Little-known secrets in internet sex offenses

I am about to go to federal court this afternoon here in Atlanta for a criminal case involving sex over the internet (sometimes referred to by the over-encompassing term “child pornography”).  Some lawyers shy away from these cases. I do not.  These cases are often disturbing and emotionally draining, but I always welcome the opportunity to help a person and his family through one of these exceedingly difficult matters.  However, over the years I’ve discovered a number of “secrets” in this type of federal criminal case.

One secret is that a vast number of people who commit sex crimes over the internet lead basically “normal” lives.  Many of my clients are happily married men with grown children.  Their families all report that the client was an exemplary father, never did anything remotely improper with the kids, their friends or with their spouse.  But, these men all seem to have some sort of mid-life crisis where their existence goes off the rails.

A second “secret” in these troubling cases is that many of my clients seems almost compelled to commit their crimes. We’ve all seen the news stories about the guy who comes to a sting operation and says to the undercover camera, “I sure hope you aren’t a cop.”  The clients often recognize in advance that they are engaging in illegal conduct, that they likely will get caught, yet they still keep going toward the “bait.” It is almost as if they are living a double life, with the “normal” rational part of their brain telling them that this is a crime and they could get caught, but the other part is driven forward to engage in the illegal conduct by some very deep part of their consciousness.  After they are arrested, many clients have commented that it seems as if it was another person doing the crime.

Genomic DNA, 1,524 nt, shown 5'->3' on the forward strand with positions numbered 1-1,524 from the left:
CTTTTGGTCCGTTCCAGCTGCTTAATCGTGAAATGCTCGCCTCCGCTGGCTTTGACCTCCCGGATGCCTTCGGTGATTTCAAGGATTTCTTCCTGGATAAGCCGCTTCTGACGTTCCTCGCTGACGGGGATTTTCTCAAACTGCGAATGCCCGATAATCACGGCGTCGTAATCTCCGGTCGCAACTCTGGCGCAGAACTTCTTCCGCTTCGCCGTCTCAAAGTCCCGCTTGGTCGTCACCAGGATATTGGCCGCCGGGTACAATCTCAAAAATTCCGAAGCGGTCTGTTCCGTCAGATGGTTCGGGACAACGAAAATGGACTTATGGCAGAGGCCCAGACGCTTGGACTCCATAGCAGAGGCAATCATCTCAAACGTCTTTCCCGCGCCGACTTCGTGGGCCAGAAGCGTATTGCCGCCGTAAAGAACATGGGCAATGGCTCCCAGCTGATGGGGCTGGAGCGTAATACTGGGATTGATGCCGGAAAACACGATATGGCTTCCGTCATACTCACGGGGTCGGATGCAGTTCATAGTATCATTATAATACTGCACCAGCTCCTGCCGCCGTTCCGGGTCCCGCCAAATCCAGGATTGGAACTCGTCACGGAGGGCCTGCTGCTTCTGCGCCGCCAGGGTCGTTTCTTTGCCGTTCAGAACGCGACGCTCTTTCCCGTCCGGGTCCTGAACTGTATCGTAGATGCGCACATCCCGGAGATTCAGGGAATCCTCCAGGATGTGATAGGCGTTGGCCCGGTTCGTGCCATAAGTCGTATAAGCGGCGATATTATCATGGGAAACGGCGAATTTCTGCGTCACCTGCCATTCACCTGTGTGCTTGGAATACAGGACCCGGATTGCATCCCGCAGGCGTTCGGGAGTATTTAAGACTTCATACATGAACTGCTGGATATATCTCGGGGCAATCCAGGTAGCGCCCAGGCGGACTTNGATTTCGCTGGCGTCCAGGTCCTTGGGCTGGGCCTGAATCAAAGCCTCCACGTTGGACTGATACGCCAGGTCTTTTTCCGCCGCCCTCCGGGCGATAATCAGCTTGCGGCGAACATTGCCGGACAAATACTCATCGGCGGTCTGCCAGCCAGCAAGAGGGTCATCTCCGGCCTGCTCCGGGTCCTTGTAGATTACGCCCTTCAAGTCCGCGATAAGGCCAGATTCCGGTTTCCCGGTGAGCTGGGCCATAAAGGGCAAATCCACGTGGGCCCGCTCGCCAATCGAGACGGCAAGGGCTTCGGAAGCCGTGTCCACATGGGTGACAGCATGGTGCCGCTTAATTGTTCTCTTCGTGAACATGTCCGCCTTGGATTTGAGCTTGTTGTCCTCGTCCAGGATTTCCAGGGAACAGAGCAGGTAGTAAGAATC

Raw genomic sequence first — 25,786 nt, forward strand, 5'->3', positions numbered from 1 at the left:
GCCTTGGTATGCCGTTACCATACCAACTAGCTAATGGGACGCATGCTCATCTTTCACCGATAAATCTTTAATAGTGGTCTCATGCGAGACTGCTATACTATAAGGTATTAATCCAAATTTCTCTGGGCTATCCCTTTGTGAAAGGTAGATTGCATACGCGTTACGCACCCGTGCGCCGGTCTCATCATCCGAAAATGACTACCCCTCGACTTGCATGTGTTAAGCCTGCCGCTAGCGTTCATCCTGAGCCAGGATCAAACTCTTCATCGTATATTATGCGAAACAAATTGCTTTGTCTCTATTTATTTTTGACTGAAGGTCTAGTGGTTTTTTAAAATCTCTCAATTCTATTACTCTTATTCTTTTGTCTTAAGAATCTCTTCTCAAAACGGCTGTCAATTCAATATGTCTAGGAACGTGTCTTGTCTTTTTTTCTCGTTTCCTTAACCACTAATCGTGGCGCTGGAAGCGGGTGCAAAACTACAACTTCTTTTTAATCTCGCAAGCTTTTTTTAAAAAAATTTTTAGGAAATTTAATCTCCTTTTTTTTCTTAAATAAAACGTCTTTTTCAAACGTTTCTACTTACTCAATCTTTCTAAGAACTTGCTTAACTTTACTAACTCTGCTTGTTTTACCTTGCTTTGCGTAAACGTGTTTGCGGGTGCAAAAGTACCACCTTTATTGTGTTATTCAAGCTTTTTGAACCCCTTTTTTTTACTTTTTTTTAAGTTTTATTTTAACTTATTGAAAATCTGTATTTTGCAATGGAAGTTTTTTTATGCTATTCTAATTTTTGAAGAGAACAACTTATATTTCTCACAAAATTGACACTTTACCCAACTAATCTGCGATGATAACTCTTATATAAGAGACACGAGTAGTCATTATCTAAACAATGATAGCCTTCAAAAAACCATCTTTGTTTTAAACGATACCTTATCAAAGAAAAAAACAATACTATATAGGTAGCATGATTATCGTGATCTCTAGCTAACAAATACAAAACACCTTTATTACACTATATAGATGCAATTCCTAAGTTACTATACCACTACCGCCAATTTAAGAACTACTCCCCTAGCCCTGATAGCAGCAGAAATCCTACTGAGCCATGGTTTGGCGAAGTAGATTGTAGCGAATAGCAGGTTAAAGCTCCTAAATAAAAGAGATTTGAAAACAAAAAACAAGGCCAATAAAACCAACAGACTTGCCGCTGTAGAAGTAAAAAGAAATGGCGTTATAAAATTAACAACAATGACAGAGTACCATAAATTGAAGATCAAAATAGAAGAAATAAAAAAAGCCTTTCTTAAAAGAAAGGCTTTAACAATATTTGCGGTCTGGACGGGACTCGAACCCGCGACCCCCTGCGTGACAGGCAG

Here’s one more little-known aspect of these cases in federal court.  Judges think that the suggested sentences are far too long.  Regular readers of this blog know about the federal Sentencing Guidelines, and how a Judge must first consider these rules and then decide if some factors from Title 18 U.S.C. section 3553(a) authorize a sentence that is either above or below the suggested Guideline range. Many Judges have engaged in downward departures and variances in similar cases because the Guidelines seem to pile factor upon factor and yield inequitable results.  For example, a 2010 survey by the United States Sentencing Commission revealed that 70% of district judges believe that the child pornography Guideline range for possession was too high, 69% believed the range was too high for receipt, and 30% believe it was too high for distribution.United States Sentencing Commission, Results of Survey of United States District Judges January 2010 through March 2010 (June 2010), available at http://www.ussc.gov/Research/Research_Projects/Surveys/20100608_ Judge_Survey.pdf. The Commission’s yearly statistical analyses also shows that many judges are concerned with how the Guidelines operate in such cases. In 2017, a mere 29% of child pornography offenses resulted in sentences within the range suggested by the Guidelines.  Only 2.4% of such cases yielded upward departures or variances, and the remaining two-thirds of all such cases resulted in sentences below the range suggested by the Guidelines.

This afternoon’s federal criminal case in Atlanta will be another difficult matter.  While these are troublesome cases for everyone involved, I always try and remember that my client is a person with failings like anyone else, and that I need to show the Judge how my client’s frailties led to this horrific situation.